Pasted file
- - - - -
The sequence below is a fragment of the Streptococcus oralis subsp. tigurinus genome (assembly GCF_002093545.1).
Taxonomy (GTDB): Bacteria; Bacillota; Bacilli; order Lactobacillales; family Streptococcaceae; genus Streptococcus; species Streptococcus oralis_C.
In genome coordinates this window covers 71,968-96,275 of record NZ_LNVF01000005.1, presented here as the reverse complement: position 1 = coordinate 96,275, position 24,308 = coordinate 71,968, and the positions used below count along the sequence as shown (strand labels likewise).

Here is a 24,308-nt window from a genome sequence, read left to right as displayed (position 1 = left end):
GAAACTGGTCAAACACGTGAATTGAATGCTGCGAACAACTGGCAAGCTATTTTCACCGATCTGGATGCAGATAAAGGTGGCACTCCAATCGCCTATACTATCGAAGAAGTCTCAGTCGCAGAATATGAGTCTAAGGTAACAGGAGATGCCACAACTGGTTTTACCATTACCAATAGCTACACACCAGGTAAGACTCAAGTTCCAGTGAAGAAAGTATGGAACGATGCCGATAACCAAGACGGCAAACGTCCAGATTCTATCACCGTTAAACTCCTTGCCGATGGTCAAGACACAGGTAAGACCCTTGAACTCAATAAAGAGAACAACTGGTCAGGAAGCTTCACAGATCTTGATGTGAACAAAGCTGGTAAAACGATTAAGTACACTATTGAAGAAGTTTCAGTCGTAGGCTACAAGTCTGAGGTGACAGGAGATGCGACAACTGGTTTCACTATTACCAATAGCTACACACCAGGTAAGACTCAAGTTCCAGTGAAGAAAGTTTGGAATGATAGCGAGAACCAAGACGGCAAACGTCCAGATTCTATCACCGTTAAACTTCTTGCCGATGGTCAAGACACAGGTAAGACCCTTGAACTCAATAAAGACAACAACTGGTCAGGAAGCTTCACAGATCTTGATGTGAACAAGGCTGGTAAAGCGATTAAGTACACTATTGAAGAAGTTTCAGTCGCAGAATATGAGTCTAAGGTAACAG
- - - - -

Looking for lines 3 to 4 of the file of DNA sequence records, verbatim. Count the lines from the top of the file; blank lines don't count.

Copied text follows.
In genome coordinates this window covers 71,968-96,275 of record NZ_LNVF01000005.1, presented here as the reverse complement: position 1 = coordinate 96,275, position 24,308 = coordinate 71,968, and the positions used below count along the sequence as shown (strand labels likewise).

Here is a 24,308-nt window from a genome sequence, read left to right as displayed (position 1 = left end):